Mr. MedFI

*I’ve made a significant number of assumptions when doing these calculations – many of them pertain to my own circumstances, which may not necessarily reflect yours. You should do your own research in this regard. As ever, the material in our disclaimer applies.

§It is eminently possible to transfer your NHS Pension to another scheme. The NHSBSA provide a guide and factsheet; the BMA also has information on this.

Basic-rate tax relief (20%) is claimed at source by your SIPP provider who receives this directly on your behalf from HMRC. Tax brackets current as of 2020/21 tax year.

Thankfully the fine folk at Money Saving Expert and Money To The Masses have done the heavy lifting by creating comparisons of the cheapest SIPP providers.

7 thoughts on “SIPPs and NHS Pension

    1. Thanks GFF. First world problems for sure, but problems nonetheless for the aspirational FIRE-ee’s in the medical (and other DB pension) world.


  1. Great post.

    “Assuming equal pension contributions, you’d need consistently strong returns (5-6% real returns) on your SIPP’s investments to match the retirement income that’d be provided by an NHS Pension”

    It would be great if you can list the assumptions you made.

    If the assumptions are valid and if early access (10 years) is not a decisive factor, then am I right to assume an NHS pension is a no-brainer over a SIPP..? (Assuming both vehicles carry the same political risks).


    1. Thanks Michael. The assumption list is sadly rather long! It includes assumptions on CPI, pay progression, age at start/retirement/death, ROI, pension withdrawal process, allowances and more. I think the point I’m trying to make is that the guaranteed growth of the NHS Pension is hard to match, as is its consistency in providing pension income. I would guess that most readers are looking at combining them rather than either/or. I seem to recall your other half is a Healthcare worker – if you’d like I can plug her numbers into my spreadsheet!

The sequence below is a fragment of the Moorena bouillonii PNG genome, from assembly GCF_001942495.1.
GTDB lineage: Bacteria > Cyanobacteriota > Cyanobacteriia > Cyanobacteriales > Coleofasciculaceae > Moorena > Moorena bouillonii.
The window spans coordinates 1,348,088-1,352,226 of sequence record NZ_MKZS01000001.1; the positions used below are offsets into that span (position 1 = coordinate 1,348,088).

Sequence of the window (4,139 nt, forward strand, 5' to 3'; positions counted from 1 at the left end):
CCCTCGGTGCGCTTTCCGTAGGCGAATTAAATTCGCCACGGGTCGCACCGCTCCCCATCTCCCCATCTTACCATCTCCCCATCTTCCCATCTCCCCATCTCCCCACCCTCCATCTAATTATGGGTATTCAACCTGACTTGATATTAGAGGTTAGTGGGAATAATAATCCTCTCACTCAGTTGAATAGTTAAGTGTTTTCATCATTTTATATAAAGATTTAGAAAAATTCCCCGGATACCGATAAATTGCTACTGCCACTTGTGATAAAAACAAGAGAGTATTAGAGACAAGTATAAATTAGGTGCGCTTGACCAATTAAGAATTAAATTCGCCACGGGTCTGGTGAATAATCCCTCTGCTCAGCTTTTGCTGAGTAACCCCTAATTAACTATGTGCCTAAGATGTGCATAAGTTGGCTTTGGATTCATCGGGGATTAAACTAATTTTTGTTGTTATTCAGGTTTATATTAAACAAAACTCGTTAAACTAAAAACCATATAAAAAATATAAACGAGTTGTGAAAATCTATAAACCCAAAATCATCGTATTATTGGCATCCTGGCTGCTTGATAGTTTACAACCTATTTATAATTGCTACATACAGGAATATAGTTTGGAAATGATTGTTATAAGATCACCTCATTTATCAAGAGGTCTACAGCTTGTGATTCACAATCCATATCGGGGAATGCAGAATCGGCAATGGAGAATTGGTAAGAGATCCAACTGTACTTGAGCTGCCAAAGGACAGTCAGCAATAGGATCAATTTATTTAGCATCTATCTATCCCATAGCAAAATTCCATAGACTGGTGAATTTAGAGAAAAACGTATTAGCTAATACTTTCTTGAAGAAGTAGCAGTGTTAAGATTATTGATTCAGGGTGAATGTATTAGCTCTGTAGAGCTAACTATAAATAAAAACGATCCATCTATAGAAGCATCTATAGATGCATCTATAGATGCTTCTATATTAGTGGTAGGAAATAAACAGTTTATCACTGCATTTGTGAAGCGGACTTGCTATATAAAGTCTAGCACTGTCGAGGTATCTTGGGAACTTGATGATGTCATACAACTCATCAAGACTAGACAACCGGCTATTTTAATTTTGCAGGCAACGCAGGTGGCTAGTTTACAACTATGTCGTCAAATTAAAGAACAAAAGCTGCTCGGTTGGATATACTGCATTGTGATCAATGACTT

2. Really useful post about SIPP/NHS combo. I am delighted to have stumbled accross your blog and am not sure why it has taken me so long, as a getting longer-in-the-tooth GP who has been interested in FI for some time. I have paid into a SIPP for about 9 years, in addition to my NHS pension. I agree with your comment that most people would be looking to combine SIPP/NHS, rather than leave the NHS scheme with its very valuable death in service benefits and guaranteed income on retirement.

    I started the SIPP with the aim of it bridging me from age 55 until minimum pension age for the 1995 section of the scheme which is 60, rather than it aiming to provide an annuity. I don’t want to have my NHS pension reduced for taking it early; as you say the actuarial reductions are really significant. My situation, like most middle age and older medics, is that part of my pension is in the 1995 scheme and part in the 2015 scheme which have different minimum pension ages and different benefits (although I understand there are currently consultations with government as a result of the Firefighters appeal to allow switch back of service from 2015-2022 into the 1995 scheme – or 2008 scheme if people were in that). I am a part time GP so am less likely to run into problems by going over the annual allowance, but having ploughed a lot into my SIPP am now looking at switching a greater percentage of savings into stocks and shares ISA going forward, to avoid this issue.

    Having avidly read Mr Money Moustache and The Escape Artist for a year or so I have realised there is a growing community out there thinking outside the prescribed box of working til 67 and shuffling off into traditional retiremement. However, it doesn’t seem to be a theme much discussed by medics I have met. It is great to see that these issues and options are becoming more widely shared. When I did my degree the internet didnt exist (at least not to anyone who wasn’t doing a computer science degree) and so we all inherited our money blueprints/financial wisdom or lack of from parents, or one lesson on budgeting in school. I wish I had known the value back then of starting to save early and letting compound interest work its magic. There are pinch points in your life when it is harder to save, a mortgage and three kids in nursery at the same time to enable me to continue work was mine, but it is do-able. Retirement is not necessarily my aim, but financial independence is.

    It is a challenge to find clear information on such a complex pension scheme, and many FI blogs relate to the US, thanks for your posts.


    1. Hi KGP, thanks for your comment. I’m glad you’re finding this post and the rest of the blog useful.
      Things indeed get much more complex when you’ve got a foot in each of two NHS Pension schemes, plus the SIPP on top! Who can tell how future legislative changes will affect either. For sure using a S&S ISA allows a flexibility not found in pensions, though obviously lacks the tax benefits.
      I agree there is a dearth of discussion, and information, available to clinicians looking to improve their understanding of medicine-specific personal finance/FI(RE). Watch this space for more!